Because due diligence is a defence to environmental offences as well as safety violations, we run an annual Due Diligence Scorecard in the Environmental Compliance Insider similar to the one we run in the Safety Compliance Insider. Of the six cases in this year’s environmental Due Diligence Scorecard, in only one, the Boyd case from Nova Scotia, did the defendant’s due diligence defence succeed. (There was, however, a case from BC in which one defendant lost, while two others won.) Unfortunately for the defendant in Boyd, that victory was short-lived. An appeals court recently ruled that the defendant didn’t exercise due diligence and convicted him of violating the Fisheries Act. Here’s what happened.
A section of a crab fishing area, called a “buffer zone,” was closed for fishing on May 2. That day, a crab fisherman and his brother went out crabbing. The brother manually programmed in the coordinates for the buffer zone. But he entered the wrong information. As a result, they ended up setting 39 traps in the buffer zone. On May 3, the fisherman discovered the mistake. He immediately called the Department of Fisheries (DFO) and followed the DFO’s instructions. He was charged with violating the Atlantic Fishery Regulations under the Fisheries Act by illegally crabbing in a closed area on May 2.
The Trial Court’s Ruling
In acquitting the fisherman, the Nova Scotia Provincial Court answered three questions:
- Did the fisherman exercise due diligence on May 2 before setting his traps? The trial court ruled that the fisherman didn’t exercise due diligence when he set his traps on May 2. There was no system in place to prevent the mistake made by the brother when entering the coordinates. For example, the fisherman didn’t take any reasonable steps before setting the traps to verify their location and the location of the buffer zone.
- Did he make a reasonable mistake of fact? The court also concluded that the fisherman didn’t make a reasonable mistake of fact. It did acknowledge that the fisherman and his brother honestly believed that they were outside of the buffer zone when they set the traps. But that belief wasn’t reasonable given the lack of any system to ensure that they didn’t set traps in closed areas.
- Did he exercise due diligence in “all the circumstances”? The court found that although the fisherman didn’t exercise due diligence before setting the traps, he did exercise due diligence in “all the circumstances” of the case. For example, when he realized the traps were in the buffer zone, he immediately notified DFO and didn’t unload the crabs in those traps. In fact, he released them. So there was no harm done, the law’s goals weren’t undermined and he didn’t profit from the offence. Thus, the court concluded that the fisherman had exercised due diligence before the act of illegal fishing was completed [R. v. Boyd,  NSPC 5 (CanLII), Feb. 1, 2010].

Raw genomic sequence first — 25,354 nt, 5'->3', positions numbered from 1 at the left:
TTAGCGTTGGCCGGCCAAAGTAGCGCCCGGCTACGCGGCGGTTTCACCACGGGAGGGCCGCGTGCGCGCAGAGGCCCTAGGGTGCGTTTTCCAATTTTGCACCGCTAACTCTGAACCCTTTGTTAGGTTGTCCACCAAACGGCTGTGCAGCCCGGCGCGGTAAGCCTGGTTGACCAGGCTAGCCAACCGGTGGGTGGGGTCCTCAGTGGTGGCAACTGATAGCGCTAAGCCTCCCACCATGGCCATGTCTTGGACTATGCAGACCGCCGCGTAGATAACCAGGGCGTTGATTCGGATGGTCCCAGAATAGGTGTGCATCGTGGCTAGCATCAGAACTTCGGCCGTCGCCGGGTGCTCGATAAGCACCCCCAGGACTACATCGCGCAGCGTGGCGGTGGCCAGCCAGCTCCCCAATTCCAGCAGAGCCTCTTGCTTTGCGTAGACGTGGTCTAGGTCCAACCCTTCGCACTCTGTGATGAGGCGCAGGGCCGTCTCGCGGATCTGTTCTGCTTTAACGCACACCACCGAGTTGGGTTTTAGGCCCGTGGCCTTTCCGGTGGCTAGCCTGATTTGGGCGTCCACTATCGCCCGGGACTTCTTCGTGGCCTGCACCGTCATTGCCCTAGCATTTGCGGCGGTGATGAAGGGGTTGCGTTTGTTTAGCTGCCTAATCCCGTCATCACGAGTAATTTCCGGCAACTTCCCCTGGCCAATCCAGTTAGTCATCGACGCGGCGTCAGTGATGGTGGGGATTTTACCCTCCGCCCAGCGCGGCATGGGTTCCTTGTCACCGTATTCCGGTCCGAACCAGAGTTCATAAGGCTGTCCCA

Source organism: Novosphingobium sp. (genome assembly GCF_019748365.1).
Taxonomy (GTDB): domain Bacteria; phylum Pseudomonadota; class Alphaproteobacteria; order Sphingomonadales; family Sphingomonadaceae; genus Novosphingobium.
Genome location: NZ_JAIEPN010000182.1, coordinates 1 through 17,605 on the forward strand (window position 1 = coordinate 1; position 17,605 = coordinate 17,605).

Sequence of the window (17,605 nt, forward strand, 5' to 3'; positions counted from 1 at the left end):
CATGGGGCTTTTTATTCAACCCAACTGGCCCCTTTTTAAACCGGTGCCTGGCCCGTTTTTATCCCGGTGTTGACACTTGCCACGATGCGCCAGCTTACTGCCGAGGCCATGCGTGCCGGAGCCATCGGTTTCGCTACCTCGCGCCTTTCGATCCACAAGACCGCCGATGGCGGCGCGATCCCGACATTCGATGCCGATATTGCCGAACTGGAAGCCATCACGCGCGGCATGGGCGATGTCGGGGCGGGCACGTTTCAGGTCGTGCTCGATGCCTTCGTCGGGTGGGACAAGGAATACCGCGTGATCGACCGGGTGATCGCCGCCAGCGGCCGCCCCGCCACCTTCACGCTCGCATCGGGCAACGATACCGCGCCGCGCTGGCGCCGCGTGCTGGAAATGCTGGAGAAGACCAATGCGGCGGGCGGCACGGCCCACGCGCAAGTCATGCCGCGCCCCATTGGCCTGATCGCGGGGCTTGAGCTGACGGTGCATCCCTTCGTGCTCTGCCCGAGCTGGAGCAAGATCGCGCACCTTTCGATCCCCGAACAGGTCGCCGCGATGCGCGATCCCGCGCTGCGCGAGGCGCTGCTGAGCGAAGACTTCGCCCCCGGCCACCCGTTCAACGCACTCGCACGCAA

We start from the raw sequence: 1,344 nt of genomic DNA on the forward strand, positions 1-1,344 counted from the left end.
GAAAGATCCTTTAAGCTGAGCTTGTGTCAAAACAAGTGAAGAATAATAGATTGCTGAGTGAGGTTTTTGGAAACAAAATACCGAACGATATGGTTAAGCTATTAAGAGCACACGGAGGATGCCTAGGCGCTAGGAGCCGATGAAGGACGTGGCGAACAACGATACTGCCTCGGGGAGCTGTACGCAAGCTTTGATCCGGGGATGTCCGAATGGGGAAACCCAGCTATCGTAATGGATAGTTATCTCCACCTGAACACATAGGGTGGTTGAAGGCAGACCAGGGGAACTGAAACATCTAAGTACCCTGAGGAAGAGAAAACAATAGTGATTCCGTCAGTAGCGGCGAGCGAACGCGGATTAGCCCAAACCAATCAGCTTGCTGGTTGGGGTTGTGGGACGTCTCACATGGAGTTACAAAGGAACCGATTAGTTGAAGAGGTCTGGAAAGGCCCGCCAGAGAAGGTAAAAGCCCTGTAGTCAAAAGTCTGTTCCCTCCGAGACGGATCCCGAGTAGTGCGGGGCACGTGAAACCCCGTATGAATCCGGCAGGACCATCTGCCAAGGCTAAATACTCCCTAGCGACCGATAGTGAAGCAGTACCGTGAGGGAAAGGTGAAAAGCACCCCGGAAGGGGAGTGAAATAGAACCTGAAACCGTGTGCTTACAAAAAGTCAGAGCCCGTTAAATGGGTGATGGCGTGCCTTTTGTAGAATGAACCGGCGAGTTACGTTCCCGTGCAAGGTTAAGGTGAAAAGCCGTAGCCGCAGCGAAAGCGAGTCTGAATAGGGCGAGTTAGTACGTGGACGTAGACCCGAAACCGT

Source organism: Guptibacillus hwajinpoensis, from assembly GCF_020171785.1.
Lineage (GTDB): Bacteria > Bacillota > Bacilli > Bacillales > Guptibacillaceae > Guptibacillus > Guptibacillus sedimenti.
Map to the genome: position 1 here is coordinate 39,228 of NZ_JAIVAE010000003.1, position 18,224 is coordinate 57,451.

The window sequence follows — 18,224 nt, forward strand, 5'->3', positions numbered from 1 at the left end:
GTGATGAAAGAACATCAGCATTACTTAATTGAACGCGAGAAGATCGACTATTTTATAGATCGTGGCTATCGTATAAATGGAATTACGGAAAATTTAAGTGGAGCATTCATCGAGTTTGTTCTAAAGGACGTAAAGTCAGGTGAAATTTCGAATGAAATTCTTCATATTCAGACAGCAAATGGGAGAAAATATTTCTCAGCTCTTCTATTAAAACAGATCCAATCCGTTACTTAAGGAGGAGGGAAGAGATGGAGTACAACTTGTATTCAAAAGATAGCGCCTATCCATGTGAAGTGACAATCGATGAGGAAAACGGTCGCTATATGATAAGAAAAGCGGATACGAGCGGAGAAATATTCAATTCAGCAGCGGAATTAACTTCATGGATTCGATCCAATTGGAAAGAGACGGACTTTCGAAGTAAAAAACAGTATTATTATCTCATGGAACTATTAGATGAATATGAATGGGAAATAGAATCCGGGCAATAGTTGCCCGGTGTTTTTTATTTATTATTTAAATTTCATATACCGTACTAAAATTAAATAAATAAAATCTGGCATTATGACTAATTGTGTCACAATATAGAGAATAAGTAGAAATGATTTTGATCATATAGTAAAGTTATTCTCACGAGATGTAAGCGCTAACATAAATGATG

The Appeals Court’s Ruling
The appeals court noted that the fisherman was charged with environmental violations based on his conduct on May 2. Thus, once the trial court concluded that, on May 2, the fisherman hadn’t exercised due diligence to ensure that the traps weren’t set in the buffer zone, the inquiry should’ve stopped there and the fisherman been convicted. Instead, the trial court decided to look beyond the date of the offence and apply “some broader notion of acting reasonably,” said the appeals court. In ultimately acquitting the fisherman, the trial court put undue emphasis and reliance on his actions on May 3, the day after the violation occurred. The appeals court agreed that the fisherman acted “admirably” once he discovered the misplaced traps. But these acts of “diligence” on May 3 don’t relate to the violation committed on May 2 and thus can’t form the basis of a due diligence defence, said the appeals court. Thus, it entered a guilty verdict against the fisherman [R v. Boyd,  NSSC 417 (CanLII), Nov. 10, 2010].
The appeals court didn’t disagree with the notion that due diligence should be evaluated based on all the circumstances of a particular case. It simply took exception to the trial court’s consideration of actions after the date of the violation. Thus, when courts evaluate a due diligence defence, they should consider all the circumstances of the violation, including the defendant’s actions before and during the events in question. But they shouldn’t consider the defendant’s actions after an environmental violation has already occurred.